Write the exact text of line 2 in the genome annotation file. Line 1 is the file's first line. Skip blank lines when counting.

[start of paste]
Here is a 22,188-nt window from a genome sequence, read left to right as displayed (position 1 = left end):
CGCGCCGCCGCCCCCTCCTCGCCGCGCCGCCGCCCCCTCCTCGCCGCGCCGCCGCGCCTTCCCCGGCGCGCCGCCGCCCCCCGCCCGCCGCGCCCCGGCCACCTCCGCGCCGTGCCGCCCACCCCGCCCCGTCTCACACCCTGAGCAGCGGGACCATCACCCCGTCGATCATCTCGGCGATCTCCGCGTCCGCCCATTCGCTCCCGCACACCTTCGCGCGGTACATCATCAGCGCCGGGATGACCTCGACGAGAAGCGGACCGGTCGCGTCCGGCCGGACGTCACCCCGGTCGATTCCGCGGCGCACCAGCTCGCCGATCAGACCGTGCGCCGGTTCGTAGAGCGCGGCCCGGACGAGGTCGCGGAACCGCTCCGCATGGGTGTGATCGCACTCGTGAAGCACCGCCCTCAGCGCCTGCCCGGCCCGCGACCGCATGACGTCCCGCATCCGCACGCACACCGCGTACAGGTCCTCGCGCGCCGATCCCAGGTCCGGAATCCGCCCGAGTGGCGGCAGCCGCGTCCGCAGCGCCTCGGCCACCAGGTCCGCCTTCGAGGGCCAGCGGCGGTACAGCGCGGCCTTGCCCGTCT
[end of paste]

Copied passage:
CGCGCCGCCGCCCCCTCCTCGCCGCGCCGCCGCCCCCTCCTCGCCGCGCCGCCGCGCCTTCCCCGGCGCGCCGCCGCCCCCCGCCCGCCGCGCCCCGGCCACCTCCGCGCCGTGCCGCCCACCCCGCCCCGTCTCACACCCTGAGCAGCGGGACCATCACCCCGTCGATCATCTCGGCGATCTCCGCGTCCGCCCATTCGCTCCCGCACACCTTCGCGCGGTACATCATCAGCGCCGGGATGACCTCGACGAGAAGCGGACCGGTCGCGTCCGGCCGGACGTCACCCCGGTCGATTCCGCGGCGCACCAGCTCGCCGATCAGACCGTGCGCCGGTTCGTAGAGCGCGGCCCGGACGAGGTCGCGGAACCGCTCCGCATGGGTGTGATCGCACTCGTGAAGCACCGCCCTCAGCGCCTGCCCGGCCCGCGACCGCATGACGTCCCGCATCCGCACGCACACCGCGTACAGGTCCTCGCGCGCCGATCCCAGGTCCGGAATCCGCCCGAGTGGCGGCAGCCGCGTCCGCAGCGCCTCGGCCACCAGGTCCGCCTTCGAGGGCCAGCGGCGGTACAGCGCGGCCTTGCCCGTCT